Watching the debates

Last week both the Democratic and Republican presidential candidates held debates. The Democrats on Sunday and the Republicans on Tuesday. I don't have cable so I didn't get to watch either of them live. Thankfully, CNN has each debate broken up into 4 parts that allowed me to view both debates. I'm glad I got a chance to watch both debates. ...

While I attempt to align myself with neither party, I mostly lean democrat and so far I am leaning very strongly towards one candidate I have written about before. Despite my leanings, I took the time to watch both debates.

I'm not going to be voting in the primaries for a Republican candidate so what's the point? I wanted to hear, the other side of the story. While I believe there are more than 2 sides to any story in politics, in the U.S. there are definately 2 stronger sides and it is important to at least listen to them. The obvious differences between Democrats and Republicans were present. However, by watching the Republicans hearing what they had to say I heard some ideas that I didn't hear from Democrats that had merit.

One topic they both brought up I have talked about before was English as the official language of the United States of America. Senator Hillary Clinton made a good distinction between English as the national language versus being the official language. It makes sense to respect the language so that we can all have some common glue, but making it official denies too many people full rights by not allowing translator requirements in hospitals, courts and other places. Only one Republican seemed like he may not be fully for making it official but one talked as though there was a conspiracy to remove the English language from our lexicon. On the Democratic debate, many were decidely against making it an official language.

Other than the Iraq war part of each debate, a large topic of discussion was gas prices and dependency on foreign oil. Both sides talked a good talk but only a few really talked about affecting the problem ( using up too much oil and other resources ) rather than doing something about the symptom ( gas prices ). Most republican's stuck with traditional forms of cleaner energy, such as clean coal and nuclear. I think nuclear is a good approach, it has gotten a bad rap but is scientifically proven to be very efficient and less damaging to the environment than many other options we have now. On the democratic side, people spoke more about alternatives, wind, solar, biofuels. All good options to research as well. As long as the focus is to improve energy efficiency. Only Governor Bill Richardson truly spoke about the problem - we use too much. Yes, he talked about alternative fuels, but he also talked about asking the American people to use less energy. Give them incentives to use less. That is the kind of talk I like to hear. Facing the problem from many angles, and it helps that it is aligned with what I believe :)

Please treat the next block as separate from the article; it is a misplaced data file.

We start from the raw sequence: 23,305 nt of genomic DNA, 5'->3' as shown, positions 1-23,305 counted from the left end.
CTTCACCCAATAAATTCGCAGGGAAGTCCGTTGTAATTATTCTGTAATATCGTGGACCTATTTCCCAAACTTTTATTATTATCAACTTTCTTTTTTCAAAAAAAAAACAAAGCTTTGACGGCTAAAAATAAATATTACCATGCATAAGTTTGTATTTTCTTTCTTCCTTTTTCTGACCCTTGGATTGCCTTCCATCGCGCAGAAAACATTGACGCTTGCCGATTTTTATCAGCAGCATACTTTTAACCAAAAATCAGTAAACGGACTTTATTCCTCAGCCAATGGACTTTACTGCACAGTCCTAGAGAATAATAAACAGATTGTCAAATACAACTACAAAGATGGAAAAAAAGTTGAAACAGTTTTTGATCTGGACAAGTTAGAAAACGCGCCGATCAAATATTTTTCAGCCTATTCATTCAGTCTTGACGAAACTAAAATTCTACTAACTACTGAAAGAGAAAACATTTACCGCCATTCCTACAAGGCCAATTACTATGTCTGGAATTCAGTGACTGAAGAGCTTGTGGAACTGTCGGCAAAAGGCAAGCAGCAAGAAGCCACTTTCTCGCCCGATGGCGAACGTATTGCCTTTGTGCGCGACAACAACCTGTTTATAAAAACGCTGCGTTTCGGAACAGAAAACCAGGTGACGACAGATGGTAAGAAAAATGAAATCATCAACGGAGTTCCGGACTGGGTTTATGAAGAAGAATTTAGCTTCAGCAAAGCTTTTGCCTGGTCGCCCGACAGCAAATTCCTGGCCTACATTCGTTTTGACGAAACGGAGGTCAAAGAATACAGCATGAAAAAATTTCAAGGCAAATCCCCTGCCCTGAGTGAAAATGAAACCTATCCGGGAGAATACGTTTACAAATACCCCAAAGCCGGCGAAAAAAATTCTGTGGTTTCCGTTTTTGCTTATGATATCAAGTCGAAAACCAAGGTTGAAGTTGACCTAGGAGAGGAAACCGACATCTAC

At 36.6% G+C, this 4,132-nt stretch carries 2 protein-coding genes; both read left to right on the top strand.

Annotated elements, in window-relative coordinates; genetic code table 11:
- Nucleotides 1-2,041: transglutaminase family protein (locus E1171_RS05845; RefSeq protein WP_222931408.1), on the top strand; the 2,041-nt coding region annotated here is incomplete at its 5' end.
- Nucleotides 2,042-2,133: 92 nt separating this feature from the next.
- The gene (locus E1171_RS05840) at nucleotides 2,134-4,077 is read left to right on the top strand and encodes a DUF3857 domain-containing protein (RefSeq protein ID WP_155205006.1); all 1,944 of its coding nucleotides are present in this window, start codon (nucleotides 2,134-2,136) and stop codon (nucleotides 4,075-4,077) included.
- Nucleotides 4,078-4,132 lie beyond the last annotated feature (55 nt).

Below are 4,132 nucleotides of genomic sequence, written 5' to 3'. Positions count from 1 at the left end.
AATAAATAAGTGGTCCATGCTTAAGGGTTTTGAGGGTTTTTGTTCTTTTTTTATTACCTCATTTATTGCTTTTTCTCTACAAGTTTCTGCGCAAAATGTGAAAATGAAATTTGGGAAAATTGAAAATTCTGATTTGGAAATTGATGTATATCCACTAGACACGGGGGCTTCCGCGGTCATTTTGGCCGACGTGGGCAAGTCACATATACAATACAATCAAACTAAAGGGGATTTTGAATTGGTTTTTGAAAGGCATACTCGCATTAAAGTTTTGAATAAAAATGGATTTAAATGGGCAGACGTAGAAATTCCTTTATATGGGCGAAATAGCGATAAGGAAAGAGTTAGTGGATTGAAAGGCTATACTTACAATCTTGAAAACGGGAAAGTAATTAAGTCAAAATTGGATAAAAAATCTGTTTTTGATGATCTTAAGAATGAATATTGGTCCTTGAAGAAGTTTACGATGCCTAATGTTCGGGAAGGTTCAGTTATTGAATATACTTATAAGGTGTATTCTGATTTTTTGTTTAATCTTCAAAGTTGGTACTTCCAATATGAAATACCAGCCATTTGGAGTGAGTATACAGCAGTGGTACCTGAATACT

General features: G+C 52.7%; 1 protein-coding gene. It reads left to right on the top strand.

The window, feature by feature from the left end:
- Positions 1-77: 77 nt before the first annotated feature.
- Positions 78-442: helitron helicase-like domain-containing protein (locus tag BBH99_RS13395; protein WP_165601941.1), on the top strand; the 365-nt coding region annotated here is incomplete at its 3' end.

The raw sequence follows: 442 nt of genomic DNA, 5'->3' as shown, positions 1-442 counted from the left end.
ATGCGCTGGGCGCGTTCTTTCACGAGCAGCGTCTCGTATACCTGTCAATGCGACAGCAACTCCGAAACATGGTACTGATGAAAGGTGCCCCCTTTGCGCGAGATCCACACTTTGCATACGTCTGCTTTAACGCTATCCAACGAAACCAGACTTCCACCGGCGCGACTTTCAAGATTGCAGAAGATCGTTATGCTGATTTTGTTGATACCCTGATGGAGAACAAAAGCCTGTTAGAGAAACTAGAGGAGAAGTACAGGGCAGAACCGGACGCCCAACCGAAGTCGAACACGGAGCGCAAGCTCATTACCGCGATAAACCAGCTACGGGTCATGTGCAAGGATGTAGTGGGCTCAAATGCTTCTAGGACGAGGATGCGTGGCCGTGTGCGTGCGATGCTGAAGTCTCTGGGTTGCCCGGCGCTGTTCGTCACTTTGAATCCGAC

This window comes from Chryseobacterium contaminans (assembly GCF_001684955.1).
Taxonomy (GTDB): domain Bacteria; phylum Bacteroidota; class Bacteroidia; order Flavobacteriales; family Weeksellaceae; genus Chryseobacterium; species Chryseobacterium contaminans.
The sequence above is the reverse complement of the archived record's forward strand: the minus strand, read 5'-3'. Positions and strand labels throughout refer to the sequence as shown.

If you didn't watch the debates I recommend it. You can go to CNN and browse the videos. Do a search for GOP debate and Democratic debate and it should come up. As long as you start watching part 1 of 4 from either debate, the other parts will show up in the right hand menu.

Remember: It is your country. Be a part of shaping it!

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